How often do your bring them pleasure (brilliant work, letting them go home while you take the late shift, or cleaning up after the big project goes out). How often do the people around you bring you pleasure?

And meaning: what are you doing? Are you just making money? Not good enough to sustain your effort. You’ve got to make meaning; ideally you’re making it with the people you work with.

We just celebrated two birthdays with a great party on Saturday night: my boyfriend and his dad share a birth date. They are separated by 21 years and typically 3,000 miles. So Dad bridged the gap and flew into LA with Mom. And, we invited our 35 of our closest friends, who brought 15 strangers who are now friends. I dubbed it the “Meet the Parents Day” party.

Here’s what’s cool.

Guests ranged from 20 to 85 years of age. We had a mash up of personal brands. Outgoing, smart, funny, pious, ambitious, lay back, experienced, newbies, literate and kinetic.

We had dueling men of the cloth (actually 5 religions present), attorneys, business owners, professional athletes, students, receptionists, our maintenance man at work and a guy who raises exotic lizards (who knew?). Twenty countries represented if you include this generation and back one more to ancestors. There isn’t a composite that would represent “friend” in our lives: not anything that could be combined to become a persona that we could recognize as people we adore. As a marketer, that stings: we like target markets that think alike, act alike and buy alike. In the house Saturday night, the only thing we all had in common was we were glad to be together.

We laughed, ate, sang, chatted, took photos, drank a bit and some of us: a bit too much. We built a cupcake holder in the middle of dinner, filled it and then ate the contents.

Our clean-up crew didn’t show: so the partiers danced and did dishes to heavy metal music. It was like being in camp, making a show, being players and audience, being chefs and hoppers, eating and then doing KP.

Life doesn’t mean a thing, if you don’t get that zing. When was the last time you danced and did dishes? I hope really often.

Get outside your personal brand and the tribe you always hang with: so you can see how you mesh, complement, clash and makes a mess with people who are so not like you. Go out of your way to like them. Find something to enjoy in even the challenging people around you.

This is your party.

It’s life and work, friends and family, staying home and traveling, working out and eating too much. You can have it all, if you venture out. Give yourself a way to mix it up, surprise yourself and others, give and get pleasure and always seek to make and find meaning.

The birthday boys nearly forgot to open presents. That’s how great a party can be.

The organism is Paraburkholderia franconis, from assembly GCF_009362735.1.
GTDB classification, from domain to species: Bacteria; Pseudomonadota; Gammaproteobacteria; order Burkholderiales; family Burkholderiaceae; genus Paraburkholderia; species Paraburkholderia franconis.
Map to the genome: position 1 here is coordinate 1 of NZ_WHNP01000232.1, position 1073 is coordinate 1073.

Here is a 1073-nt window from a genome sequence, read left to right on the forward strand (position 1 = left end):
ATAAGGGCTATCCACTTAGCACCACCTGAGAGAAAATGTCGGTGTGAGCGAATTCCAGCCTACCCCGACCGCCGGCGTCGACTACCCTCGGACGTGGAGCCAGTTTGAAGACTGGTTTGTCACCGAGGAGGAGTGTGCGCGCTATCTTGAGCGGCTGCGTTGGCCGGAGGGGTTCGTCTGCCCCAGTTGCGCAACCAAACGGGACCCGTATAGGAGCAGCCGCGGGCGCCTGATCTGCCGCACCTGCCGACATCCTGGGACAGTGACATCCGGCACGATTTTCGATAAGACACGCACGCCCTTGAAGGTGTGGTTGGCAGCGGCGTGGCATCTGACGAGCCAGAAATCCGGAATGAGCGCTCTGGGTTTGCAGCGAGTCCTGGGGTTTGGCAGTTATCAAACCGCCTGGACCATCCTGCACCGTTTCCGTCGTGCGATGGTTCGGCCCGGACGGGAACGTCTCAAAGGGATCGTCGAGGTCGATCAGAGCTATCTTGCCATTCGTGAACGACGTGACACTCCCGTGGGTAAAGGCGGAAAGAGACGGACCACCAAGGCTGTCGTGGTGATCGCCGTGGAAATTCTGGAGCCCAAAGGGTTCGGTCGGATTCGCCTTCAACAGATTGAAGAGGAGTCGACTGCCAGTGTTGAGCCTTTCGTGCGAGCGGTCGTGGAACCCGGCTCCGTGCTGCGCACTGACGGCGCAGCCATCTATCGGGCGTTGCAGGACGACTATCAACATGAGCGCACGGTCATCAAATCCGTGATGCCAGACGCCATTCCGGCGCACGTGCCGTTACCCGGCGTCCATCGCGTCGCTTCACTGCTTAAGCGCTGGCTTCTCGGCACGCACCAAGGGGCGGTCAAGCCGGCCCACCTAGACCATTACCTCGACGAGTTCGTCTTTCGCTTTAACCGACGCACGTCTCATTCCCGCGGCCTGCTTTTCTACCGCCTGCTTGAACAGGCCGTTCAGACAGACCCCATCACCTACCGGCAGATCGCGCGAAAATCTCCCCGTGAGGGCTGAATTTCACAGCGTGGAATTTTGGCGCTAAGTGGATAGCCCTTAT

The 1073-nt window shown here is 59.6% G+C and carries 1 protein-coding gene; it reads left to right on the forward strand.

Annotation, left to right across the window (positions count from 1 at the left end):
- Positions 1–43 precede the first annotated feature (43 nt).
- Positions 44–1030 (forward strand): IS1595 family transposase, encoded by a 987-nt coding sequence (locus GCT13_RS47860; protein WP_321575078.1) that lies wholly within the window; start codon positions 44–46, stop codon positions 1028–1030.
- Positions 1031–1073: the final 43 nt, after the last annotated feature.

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Personal Brands: Ugly Entrepreneurs

Thursday, August 12th, 2010

pugMaking sausage next to a stockyard is prettier than entrepreneurs behave. Often chaotic, angry, distracted by shiny objects, chasing money, yelling at employees – let’s visit with the tribe of ugly entrepreneurs.

Vanderbilt, Carnegie, Rockefeller and Huntington were all really ugly people. Maybe not in the face but definitely in the way they behaved toward the people who were paid to act out their dreams and dramas.

There is still not an entrepreneur I would like, if I didn’t love their drive, vision, persistence, wild-eyed belief that theirs is the next great urinal, DNA identification biologic, or high-end green car (see WIRED July 2010).

These people, like a mother searching a crowded Wal-Mart for a missing child, are crazed. Determined. Distressed at the lack of urgency everyone else is showing. With bags under their eyes and hair that’s falling out or could be washed more often, the symptoms they manifest often are really ugly. But, it’s the “squash you up against a wall to get where they believe the lost is found,” that is exactly why we need them.

Personal brands: if you want balance you are not an entrepreneur.

Not everyone who will be wildly successful must be entrepreneur. Some people have real talent or great genes.

Brad Pitt and George Clooney are just genetically handsome, and equally born to be bad actors. Angelina Jolie leverages a past that captivates us like a beautiful Amy Winehouse would. And those are just the movie-star types who, like a savant playing Mozart at the age of three, have “it.” Pick any field – like advertising – where being great really means being blessed to think in phrases no longer than seven words about any consumer product.